I'm amazed at how much your material moved when you split it. I'd of believed it for wood (based on experience), but never thought about metal moving that much!

Jim
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Online crueby

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Re: Chris' Build of a Lombard Hauler Engine
« Reply #356 on: December 06, 2016, 06:36:47 AM »
Hi Chris,
 Well after 2 days of not getting my fix, :killcomputer: you have been a busy boy! The tracks are coming on nicely!
  Right off to the shop,  :popcorn: required! It's not growing fast enuff to keep up!

Cheers Kerrin
Thanks! Things have been coming together nicely lately. I want to get the bearings on for the sprockets and the center pivot axle to tie it all together before starting on the roller chains. The chains will take a while, given the number of parts, but I have some ideas on a way to production line tjem with some more jigs and fixtures. Hope they work out.

Online crueby

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Re: Chris' Build of a Lombard Hauler Engine
« Reply #357 on: December 06, 2016, 06:43:30 AM »
Looking good Chris. I'm glad I printed out the pics you posted of the track mechanism and the drawing you made. Helps me to keep track of what is going on.  :)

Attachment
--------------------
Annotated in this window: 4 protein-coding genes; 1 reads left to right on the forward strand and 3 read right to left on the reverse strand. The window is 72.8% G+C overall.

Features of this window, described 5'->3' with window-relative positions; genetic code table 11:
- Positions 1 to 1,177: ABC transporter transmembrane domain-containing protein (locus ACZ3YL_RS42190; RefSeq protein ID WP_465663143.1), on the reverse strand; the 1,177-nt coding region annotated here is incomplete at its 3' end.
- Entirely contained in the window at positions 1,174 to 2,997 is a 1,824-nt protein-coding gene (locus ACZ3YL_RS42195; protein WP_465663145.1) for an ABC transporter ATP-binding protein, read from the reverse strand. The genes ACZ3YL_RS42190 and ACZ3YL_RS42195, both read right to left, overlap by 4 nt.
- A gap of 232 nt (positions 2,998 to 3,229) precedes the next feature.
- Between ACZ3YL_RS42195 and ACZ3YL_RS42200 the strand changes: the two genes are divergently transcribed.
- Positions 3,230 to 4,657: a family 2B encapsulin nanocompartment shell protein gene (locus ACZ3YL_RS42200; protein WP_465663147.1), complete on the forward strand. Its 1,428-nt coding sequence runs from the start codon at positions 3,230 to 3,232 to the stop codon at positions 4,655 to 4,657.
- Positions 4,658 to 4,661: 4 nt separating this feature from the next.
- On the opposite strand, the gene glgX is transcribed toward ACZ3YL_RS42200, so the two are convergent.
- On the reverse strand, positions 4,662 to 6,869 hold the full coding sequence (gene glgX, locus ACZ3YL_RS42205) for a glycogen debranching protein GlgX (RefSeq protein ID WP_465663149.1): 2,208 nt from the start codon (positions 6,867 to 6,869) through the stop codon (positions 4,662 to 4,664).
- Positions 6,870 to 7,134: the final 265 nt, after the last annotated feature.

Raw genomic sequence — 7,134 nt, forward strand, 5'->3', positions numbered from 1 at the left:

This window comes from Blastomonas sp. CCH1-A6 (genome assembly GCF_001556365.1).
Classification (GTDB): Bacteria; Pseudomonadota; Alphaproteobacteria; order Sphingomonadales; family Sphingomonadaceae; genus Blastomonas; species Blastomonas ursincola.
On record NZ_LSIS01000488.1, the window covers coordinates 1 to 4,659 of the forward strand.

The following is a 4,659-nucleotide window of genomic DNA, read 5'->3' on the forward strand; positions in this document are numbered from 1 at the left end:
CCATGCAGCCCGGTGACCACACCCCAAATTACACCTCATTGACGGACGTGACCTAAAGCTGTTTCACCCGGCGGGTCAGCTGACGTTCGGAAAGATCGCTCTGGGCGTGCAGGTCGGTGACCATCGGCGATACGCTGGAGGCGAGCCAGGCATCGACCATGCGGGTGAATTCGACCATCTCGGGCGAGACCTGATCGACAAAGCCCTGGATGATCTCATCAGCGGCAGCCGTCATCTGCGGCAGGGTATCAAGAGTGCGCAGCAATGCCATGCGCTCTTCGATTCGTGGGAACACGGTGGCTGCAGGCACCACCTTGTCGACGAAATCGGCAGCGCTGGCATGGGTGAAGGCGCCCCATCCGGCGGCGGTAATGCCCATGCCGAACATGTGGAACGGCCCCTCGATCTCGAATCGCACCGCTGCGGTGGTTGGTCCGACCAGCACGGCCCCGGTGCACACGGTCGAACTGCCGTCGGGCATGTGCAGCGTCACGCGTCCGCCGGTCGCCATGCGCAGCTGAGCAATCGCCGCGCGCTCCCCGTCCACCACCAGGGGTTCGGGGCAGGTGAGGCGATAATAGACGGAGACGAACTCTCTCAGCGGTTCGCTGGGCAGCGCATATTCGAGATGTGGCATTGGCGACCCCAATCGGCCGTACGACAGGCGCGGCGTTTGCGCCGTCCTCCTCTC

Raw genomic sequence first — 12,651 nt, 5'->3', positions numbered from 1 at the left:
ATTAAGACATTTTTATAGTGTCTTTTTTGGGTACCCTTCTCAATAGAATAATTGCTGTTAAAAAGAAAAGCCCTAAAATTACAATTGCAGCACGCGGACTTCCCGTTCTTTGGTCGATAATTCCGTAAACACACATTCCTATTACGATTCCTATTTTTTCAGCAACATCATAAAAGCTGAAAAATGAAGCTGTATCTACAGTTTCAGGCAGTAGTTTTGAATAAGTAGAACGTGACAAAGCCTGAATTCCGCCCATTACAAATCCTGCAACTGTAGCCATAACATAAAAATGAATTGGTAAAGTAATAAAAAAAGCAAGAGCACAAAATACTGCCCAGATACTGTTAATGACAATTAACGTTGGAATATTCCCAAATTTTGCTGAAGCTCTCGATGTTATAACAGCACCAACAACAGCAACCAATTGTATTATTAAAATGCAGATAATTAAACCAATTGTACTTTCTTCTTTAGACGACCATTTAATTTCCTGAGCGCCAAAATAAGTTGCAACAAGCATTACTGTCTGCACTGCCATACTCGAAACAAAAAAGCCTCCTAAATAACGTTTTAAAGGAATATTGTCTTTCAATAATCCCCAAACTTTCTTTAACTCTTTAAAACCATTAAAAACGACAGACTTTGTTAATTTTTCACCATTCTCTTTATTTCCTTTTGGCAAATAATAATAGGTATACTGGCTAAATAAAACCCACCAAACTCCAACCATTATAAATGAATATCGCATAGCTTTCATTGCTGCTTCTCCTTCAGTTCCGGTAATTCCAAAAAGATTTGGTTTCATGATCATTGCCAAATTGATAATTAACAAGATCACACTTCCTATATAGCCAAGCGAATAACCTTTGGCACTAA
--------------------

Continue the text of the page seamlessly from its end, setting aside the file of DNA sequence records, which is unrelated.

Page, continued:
I'm amazed at how much your material moved when you split it. I'd of believed it for wood (based on experience), but never thought about metal moving that much!

Jim
Yeah, while cutting down the middle I could see the kerf opening up. I have seen it on brass bar lots of times, which is why I now always do a stress relief pass in the oven on brass bar that I will be cutting down the middle, or even just milling off on one side. For brass its easy, 500f for an hour in the oven (degreased first!) Does the job. For the 303 though, I have read that the temperature required is much higher than a household oven can do. Fortunately in this case there was enough material to mill it straight again. For turning on the lathe its no issue since you are taking evenly from all sides.

Offline Don1966

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Re: Chris' Build of a Lombard Hauler Engine
« Reply #358 on: December 06, 2016, 06:03:05 PM »
Bud you just keep chewing up the metal and making art with it. Your are sure on a roll Dog and still with you...... :praise2:

Don

Online crueby

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Re: Chris' Build of a Lombard Hauler Engine
« Reply #359 on: December 06, 2016, 06:33:56 PM »
Bud you just keep chewing up the metal and making art with it. Your are sure on a roll Dog and still with you...... :praise2:

Don
Nice having you along for the ride!